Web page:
Obama Delivers a Very Careful Statement About Ferguson

By
Photo: SAUL LOEB/AFP/Getty Images

Far from the fiery denunciation of police brutality and racial injustice many Americans have been hoping for, President Obama took a break from his vacation on Martha’s Vineyard today to speak about the death of Michael Brown in Missouri. Referring to the shooting and subsequent demonstrations as “something that’s been in the news,” Obama said, “I know many Americans have been deeply disturbed by the images we’ve seen in the heartland of our country as police have clashed with people protesting.”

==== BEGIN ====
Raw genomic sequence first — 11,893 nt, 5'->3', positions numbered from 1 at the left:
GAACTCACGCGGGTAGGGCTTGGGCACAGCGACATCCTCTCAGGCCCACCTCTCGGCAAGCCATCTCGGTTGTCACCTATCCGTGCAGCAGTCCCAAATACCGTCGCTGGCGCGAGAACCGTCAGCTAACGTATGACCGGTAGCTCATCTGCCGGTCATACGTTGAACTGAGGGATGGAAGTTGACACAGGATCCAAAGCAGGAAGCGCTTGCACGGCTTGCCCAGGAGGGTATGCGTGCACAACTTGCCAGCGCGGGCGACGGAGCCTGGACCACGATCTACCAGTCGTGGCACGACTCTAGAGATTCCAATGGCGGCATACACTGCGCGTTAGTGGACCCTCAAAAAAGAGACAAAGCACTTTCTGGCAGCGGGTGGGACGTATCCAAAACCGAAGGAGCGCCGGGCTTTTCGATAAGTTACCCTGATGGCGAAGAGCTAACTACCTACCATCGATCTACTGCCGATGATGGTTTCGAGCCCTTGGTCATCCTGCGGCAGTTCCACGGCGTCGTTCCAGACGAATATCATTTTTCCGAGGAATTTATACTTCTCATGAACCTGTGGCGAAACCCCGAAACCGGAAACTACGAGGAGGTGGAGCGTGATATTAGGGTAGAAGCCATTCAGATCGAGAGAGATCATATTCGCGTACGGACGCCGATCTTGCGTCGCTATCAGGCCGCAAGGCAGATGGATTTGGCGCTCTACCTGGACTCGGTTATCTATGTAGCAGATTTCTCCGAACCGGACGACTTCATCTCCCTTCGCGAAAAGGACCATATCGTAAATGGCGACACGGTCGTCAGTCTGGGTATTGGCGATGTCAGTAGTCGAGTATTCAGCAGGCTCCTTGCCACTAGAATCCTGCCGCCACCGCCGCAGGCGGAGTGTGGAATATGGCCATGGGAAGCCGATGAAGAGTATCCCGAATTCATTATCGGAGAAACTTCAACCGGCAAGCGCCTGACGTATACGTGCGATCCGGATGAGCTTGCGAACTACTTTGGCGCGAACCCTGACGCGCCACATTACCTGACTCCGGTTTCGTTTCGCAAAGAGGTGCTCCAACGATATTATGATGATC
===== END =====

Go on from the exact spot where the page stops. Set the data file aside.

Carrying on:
“Today,” he said, “I’d like us all to take a step back and think about how we’re going to move forward.”

Obama called once again for calm reflection, acknowledging both sides. “There is never an excuse for violence against the police,” he said. “There is also no excuse for police to use excessive force against peaceful protests.” He added, “Here in the United States of America, police should not be bullying or arresting journalists who are just trying to do their jobs.”

“Of course, it’s important to remember how this started. We lost a young man,” Obama said, reverting to passive language, “in heartbreaking and tragic circumstances.”

“I know that emotions are raw,” he continued. “Let’s remember that we’re all part of one American family. We’re united in common values and that includes equality under the law.”

“Now’s the time for healing, now’s the time for peace and calm on the streets of Ferguson. Now’s the time for an open and transparent process to see that justice is done.”